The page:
A new $8 million grant from the Leona M. and Harry B. Helmsley Charitable Trust will help the University of Iowa educate health care providers and first responders in rural parts of the state on procedures they don’t often have the opportunity to perform.
The Simulation in Motion-Iowa (SIM-IA) program will provide valuable hands-on experience for health care professionals using a truckful of state-of-the art equipment and patient simulators.
“We are thrilled to partner with the University of Iowa to bring simulation education to communities across the state,” says Walter Panzirer, a trustee of the Helmsley Charitable Trust. “Our rural emergency medical responders and rural hospitals face many obstacles, including costs, travel distance, and time off to getting critical education. Soon the education will come to them in their communities.”
The declining number of patients in rural areas means that first responders and health care providers have fewer opportunities to practice certain procedures, so they may not be fully comfortable when called upon. Simulation-based education, meanwhile, is expensive and often requires lengthy travel.
“We want communities to tell us what the priorities are in their area rather than simply bringing them a generic approach that might not fit their needs. We’ll tailor the education to what the community providers need.”
—Jacinda Bunch, assistant professor in the University of Iowa College of Nursing, who will co-direct the SIM-IA program
“In rural areas, first responders don’t often get many calls for service, so they can go months or years without seeing some situations,” says Jacinda Bunch, assistant professor of nursing, who will co-direct the SIM-IA program.
The grant from the Helmsley Charitable Trust to the UI College of Nursing will allow University of Iowa health care professionals to support local agencies educating first responders and care providers in their own backyards for those seldom-seen situations.
“Thankfully, crisis situations do not happen often in most communities, but when they do, rapid responses and skilled, experienced professionals are needed,” says Cormac O’Sullivan, a clinical associate professor of nursing and director of the college’s anesthesia program who will co-direct SIM-IA with Bunch.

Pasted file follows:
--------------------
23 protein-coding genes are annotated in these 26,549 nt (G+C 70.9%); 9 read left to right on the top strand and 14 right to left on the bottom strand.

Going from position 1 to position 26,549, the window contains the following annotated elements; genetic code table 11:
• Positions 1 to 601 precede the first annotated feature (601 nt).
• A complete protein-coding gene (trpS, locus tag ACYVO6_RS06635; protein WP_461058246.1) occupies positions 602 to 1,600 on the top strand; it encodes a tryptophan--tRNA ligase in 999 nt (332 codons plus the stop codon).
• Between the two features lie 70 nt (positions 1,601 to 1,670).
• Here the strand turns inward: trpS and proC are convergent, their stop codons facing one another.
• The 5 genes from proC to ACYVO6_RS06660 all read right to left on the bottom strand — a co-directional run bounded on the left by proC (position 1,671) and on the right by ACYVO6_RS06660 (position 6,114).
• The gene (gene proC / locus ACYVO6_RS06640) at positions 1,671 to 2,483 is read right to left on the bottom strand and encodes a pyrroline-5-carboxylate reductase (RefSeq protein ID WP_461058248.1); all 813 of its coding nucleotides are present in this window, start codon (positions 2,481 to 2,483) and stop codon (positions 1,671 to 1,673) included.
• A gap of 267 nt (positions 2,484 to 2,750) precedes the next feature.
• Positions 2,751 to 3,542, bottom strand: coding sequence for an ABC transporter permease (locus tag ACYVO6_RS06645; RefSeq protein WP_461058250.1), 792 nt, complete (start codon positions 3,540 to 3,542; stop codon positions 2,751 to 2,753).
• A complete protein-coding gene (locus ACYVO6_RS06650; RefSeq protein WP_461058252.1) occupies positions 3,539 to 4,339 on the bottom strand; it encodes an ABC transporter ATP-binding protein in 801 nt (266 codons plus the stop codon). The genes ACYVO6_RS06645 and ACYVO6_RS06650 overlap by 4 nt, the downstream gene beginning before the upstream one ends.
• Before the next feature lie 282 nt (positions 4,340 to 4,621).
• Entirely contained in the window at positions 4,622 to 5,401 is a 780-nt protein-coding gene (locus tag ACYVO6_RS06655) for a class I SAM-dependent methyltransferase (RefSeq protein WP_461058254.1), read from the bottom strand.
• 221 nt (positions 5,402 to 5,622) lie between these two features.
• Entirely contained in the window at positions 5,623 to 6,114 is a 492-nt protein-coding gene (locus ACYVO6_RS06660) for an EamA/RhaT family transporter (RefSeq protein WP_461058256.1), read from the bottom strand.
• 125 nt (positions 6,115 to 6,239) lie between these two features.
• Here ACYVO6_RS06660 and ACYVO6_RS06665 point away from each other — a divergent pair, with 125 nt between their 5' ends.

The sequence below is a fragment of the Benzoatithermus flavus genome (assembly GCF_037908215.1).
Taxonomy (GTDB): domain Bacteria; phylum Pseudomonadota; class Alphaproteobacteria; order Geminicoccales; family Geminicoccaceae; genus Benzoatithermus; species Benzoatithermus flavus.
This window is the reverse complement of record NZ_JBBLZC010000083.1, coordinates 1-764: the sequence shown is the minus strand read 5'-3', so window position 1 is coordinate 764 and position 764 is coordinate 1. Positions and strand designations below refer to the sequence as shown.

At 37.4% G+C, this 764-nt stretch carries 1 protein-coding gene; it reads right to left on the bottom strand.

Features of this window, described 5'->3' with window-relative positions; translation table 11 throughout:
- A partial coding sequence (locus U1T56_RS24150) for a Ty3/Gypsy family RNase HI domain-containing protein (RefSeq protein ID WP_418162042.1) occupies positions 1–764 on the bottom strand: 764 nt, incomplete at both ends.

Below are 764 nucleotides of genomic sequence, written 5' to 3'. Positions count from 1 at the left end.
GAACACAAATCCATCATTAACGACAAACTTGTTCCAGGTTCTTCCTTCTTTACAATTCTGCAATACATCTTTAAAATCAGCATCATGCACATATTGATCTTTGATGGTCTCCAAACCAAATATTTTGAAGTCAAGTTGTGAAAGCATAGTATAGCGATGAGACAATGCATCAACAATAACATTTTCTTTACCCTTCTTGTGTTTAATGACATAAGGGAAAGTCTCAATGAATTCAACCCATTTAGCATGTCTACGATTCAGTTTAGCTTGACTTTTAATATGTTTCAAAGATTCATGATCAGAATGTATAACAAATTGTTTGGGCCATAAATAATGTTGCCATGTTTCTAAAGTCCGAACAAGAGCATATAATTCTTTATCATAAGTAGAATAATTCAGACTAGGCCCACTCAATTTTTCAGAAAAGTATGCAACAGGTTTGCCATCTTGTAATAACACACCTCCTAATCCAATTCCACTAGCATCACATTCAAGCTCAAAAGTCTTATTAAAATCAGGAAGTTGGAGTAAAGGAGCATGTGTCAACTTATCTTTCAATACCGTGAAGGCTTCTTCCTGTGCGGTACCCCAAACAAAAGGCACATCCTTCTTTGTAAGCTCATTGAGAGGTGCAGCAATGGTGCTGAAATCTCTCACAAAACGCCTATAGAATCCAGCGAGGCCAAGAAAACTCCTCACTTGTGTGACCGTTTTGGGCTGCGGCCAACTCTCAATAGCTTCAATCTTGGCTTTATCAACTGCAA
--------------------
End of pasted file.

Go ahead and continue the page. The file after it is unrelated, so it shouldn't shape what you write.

The college will use a portion of the grant money to purchase three vehicles, each about the size of a semi-trailer truck and equipped with a simulated ambulance cab, a simulated emergency room, and a control room. University health care professionals will take the education on the road so first responders and health care professionals can sharpen their skills without the expense and hassle of travel.
“They’ll look just like an ambulance or an ER and have everything you’d expect to see in an ambulance or an ER, and first responders can practice their skills in a safe place using high-tech tools,” says Bunch.
The “patients” are technologically advanced mannequins attached to the control room, where educators from the College of Nursing and Carver College of Medicine can change the simulation on the fly by simulating any number of complications. It could be a heart attack, for instance, a severe hemorrhage, or even a reaction to a medication.
“There are lots of things that can go wrong in an emergency that responders need to be prepared for, and these trucks can address all of them,” says O’Sullivan.
Bunch says the organizers performed needs assessments by talking with emergency medical personnel from communities across the state, including Pella, Washington, Storm Lake, Orange City, Clarinda, and others. Almost all said they would be enthusiastic participants, but the type of education needed varied by community.